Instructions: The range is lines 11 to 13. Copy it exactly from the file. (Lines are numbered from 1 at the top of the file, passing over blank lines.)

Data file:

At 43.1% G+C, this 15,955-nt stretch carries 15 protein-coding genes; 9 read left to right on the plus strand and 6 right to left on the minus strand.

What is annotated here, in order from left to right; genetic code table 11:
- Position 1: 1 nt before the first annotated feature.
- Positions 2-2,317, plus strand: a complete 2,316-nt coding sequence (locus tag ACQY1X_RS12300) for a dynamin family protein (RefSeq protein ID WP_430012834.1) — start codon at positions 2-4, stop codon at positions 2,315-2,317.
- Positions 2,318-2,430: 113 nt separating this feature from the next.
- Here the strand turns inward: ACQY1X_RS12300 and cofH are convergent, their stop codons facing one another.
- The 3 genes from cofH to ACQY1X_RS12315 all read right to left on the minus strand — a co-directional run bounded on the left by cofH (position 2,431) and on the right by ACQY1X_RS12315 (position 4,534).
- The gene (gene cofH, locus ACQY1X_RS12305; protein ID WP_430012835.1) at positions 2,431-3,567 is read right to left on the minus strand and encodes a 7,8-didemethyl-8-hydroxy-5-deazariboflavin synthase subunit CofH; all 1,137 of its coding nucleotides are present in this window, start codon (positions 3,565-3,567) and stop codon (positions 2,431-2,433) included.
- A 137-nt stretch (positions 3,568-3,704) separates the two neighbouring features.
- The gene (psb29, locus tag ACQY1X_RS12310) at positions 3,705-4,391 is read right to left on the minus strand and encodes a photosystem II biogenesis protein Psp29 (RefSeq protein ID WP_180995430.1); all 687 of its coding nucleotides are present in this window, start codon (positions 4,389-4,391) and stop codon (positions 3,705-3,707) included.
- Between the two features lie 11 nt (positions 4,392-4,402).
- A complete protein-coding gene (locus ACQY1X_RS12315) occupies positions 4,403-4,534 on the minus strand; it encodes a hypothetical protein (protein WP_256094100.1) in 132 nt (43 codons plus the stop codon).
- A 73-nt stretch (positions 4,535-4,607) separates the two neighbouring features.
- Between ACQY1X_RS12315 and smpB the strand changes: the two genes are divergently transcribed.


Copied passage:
- Between the two features lie 11 nt (positions 4,392-4,402).
- A complete protein-coding gene (locus ACQY1X_RS12315) occupies positions 4,403-4,534 on the minus strand; it encodes a hypothetical protein (protein WP_256094100.1) in 132 nt (43 codons plus the stop codon).
- A 73-nt stretch (positions 4,535-4,607) separates the two neighbouring features.